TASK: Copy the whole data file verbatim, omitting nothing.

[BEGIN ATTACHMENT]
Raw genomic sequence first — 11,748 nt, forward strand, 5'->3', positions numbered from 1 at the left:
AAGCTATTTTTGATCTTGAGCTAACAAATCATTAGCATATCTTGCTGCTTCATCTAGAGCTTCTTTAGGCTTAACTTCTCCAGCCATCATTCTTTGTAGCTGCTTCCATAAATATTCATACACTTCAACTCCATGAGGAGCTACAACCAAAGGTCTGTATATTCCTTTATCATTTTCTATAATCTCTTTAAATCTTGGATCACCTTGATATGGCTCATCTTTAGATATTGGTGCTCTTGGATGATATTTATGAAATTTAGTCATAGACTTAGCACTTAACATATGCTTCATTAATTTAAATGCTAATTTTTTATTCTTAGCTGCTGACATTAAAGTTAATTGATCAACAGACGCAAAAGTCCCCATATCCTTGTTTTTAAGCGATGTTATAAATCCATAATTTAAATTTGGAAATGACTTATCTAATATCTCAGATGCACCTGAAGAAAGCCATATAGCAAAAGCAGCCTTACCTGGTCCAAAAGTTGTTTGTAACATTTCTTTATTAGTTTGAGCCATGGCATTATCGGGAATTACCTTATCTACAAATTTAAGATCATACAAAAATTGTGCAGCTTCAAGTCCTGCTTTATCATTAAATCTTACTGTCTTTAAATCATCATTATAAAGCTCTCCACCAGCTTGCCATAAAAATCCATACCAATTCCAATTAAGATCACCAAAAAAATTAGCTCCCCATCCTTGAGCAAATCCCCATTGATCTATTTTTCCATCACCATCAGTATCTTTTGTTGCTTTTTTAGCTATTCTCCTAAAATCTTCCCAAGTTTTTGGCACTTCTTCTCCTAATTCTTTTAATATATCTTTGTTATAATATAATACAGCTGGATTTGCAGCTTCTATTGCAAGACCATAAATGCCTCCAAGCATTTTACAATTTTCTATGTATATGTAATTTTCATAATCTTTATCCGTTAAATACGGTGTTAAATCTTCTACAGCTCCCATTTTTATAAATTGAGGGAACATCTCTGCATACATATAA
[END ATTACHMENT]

Raw genomic sequence first — 11,748 nt, forward strand, 5'->3', positions numbered from 1 at the left:
AAGCTATTTTTGATCTTGAGCTAACAAATCATTAGCATATCTTGCTGCTTCATCTAGAGCTTCTTTAGGCTTAACTTCTCCAGCCATCATTCTTTGTAGCTGCTTCCATAAATATTCATACACTTCAACTCCATGAGGAGCTACAACCAAAGGTCTGTATATTCCTTTATCATTTTCTATAATCTCTTTAAATCTTGGATCACCTTGATATGGCTCATCTTTAGATATTGGTGCTCTTGGATGATATTTATGAAATTTAGTCATAGACTTAGCACTTAACATATGCTTCATTAATTTAAATGCTAATTTTTTATTCTTAGCTGCTGACATTAAAGTTAATTGATCAACAGACGCAAAAGTCCCCATATCCTTGTTTTTAAGCGATGTTATAAATCCATAATTTAAATTTGGAAATGACTTATCTAATATCTCAGATGCACCTGAAGAAAGCCATATAGCAAAAGCAGCCTTACCTGGTCCAAAAGTTGTTTGTAACATTTCTTTATTAGTTTGAGCCATGGCATTATCGGGAATTACCTTATCTACAAATTTAAGATCATACAAAAATTGTGCAGCTTCAAGTCCTGCTTTATCATTAAATCTTACTGTCTTTAAATCATCATTATAAAGCTCTCCACCAGCTTGCCATAAAAATCCATACCAATTCCAATTAAGATCACCAAAAAAATTAGCTCCCCATCCTTGAGCAAATCCCCATTGATCTATTTTTCCATCACCATCAGTATCTTTTGTTGCTTTTTTAGCTATTCTCCTAAAATCTTCCCAAGTTTTTGGCACTTCTTCTCCTAATTCTTTTAATATATCTTTGTTATAATATAATACAGCTGGATTTGCAGCTTCTATTGCAAGACCATAAATGCCTCCAAGCATTTTACAATTTTCTATGTATATGTAATTTTCATAATCTTTATCCGTTAAATACGGTGTTAAATCTTCTACAGCTCCCATTTTTATAAATTGAGGGAACATCTCTGCATACATATAA